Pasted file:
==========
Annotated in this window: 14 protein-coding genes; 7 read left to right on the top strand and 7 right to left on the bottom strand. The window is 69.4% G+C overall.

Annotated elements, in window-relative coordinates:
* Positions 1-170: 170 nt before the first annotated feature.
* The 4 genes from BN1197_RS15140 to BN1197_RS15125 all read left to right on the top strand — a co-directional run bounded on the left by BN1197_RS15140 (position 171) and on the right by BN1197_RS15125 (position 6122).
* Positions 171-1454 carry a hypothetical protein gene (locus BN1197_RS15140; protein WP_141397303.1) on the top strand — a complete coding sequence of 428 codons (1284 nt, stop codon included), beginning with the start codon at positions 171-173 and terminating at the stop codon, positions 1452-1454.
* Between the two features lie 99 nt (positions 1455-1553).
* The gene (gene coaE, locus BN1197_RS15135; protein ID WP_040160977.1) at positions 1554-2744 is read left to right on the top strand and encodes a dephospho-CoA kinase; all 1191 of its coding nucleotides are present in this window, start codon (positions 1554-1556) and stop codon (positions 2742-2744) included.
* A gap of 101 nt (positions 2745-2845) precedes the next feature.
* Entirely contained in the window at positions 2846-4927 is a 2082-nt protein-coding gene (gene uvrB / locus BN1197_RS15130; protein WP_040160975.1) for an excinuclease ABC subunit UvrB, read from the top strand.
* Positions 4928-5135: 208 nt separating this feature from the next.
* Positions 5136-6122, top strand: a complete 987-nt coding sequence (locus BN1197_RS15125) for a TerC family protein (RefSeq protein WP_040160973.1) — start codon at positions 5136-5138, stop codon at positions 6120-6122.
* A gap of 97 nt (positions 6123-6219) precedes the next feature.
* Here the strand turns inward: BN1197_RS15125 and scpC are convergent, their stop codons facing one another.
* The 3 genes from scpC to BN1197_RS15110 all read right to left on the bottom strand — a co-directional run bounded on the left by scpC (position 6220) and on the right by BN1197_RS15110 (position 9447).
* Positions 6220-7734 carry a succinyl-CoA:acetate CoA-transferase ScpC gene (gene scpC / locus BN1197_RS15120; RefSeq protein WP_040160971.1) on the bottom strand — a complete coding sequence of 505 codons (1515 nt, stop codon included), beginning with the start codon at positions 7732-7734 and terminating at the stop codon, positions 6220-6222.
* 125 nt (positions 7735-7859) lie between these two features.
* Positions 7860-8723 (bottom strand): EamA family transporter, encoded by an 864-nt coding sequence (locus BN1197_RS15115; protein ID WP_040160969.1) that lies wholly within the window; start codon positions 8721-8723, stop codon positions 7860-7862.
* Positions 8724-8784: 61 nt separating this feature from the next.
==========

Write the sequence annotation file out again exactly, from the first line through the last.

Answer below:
Annotated in this window: 14 protein-coding genes; 7 read left to right on the top strand and 7 right to left on the bottom strand. The window is 69.4% G+C overall.

Annotated elements, in window-relative coordinates:
* Positions 1-170: 170 nt before the first annotated feature.
* The 4 genes from BN1197_RS15140 to BN1197_RS15125 all read left to right on the top strand — a co-directional run bounded on the left by BN1197_RS15140 (position 171) and on the right by BN1197_RS15125 (position 6122).
* Positions 171-1454 carry a hypothetical protein gene (locus BN1197_RS15140; protein WP_141397303.1) on the top strand — a complete coding sequence of 428 codons (1284 nt, stop codon included), beginning with the start codon at positions 171-173 and terminating at the stop codon, positions 1452-1454.
* Between the two features lie 99 nt (positions 1455-1553).
* The gene (gene coaE, locus BN1197_RS15135; protein ID WP_040160977.1) at positions 1554-2744 is read left to right on the top strand and encodes a dephospho-CoA kinase; all 1191 of its coding nucleotides are present in this window, start codon (positions 1554-1556) and stop codon (positions 2742-2744) included.
* A gap of 101 nt (positions 2745-2845) precedes the next feature.
* Entirely contained in the window at positions 2846-4927 is a 2082-nt protein-coding gene (gene uvrB / locus BN1197_RS15130; protein WP_040160975.1) for an excinuclease ABC subunit UvrB, read from the top strand.
* Positions 4928-5135: 208 nt separating this feature from the next.
* Positions 5136-6122, top strand: a complete 987-nt coding sequence (locus BN1197_RS15125) for a TerC family protein (RefSeq protein WP_040160973.1) — start codon at positions 5136-5138, stop codon at positions 6120-6122.
* A gap of 97 nt (positions 6123-6219) precedes the next feature.
* Here the strand turns inward: BN1197_RS15125 and scpC are convergent, their stop codons facing one another.
* The 3 genes from scpC to BN1197_RS15110 all read right to left on the bottom strand — a co-directional run bounded on the left by scpC (position 6220) and on the right by BN1197_RS15110 (position 9447).
* Positions 6220-7734 carry a succinyl-CoA:acetate CoA-transferase ScpC gene (gene scpC / locus BN1197_RS15120; RefSeq protein WP_040160971.1) on the bottom strand — a complete coding sequence of 505 codons (1515 nt, stop codon included), beginning with the start codon at positions 7732-7734 and terminating at the stop codon, positions 6220-6222.
* 125 nt (positions 7735-7859) lie between these two features.
* Positions 7860-8723 (bottom strand): EamA family transporter, encoded by an 864-nt coding sequence (locus BN1197_RS15115; protein ID WP_040160969.1) that lies wholly within the window; start codon positions 8721-8723, stop codon positions 7860-7862.
* Positions 8724-8784: 61 nt separating this feature from the next.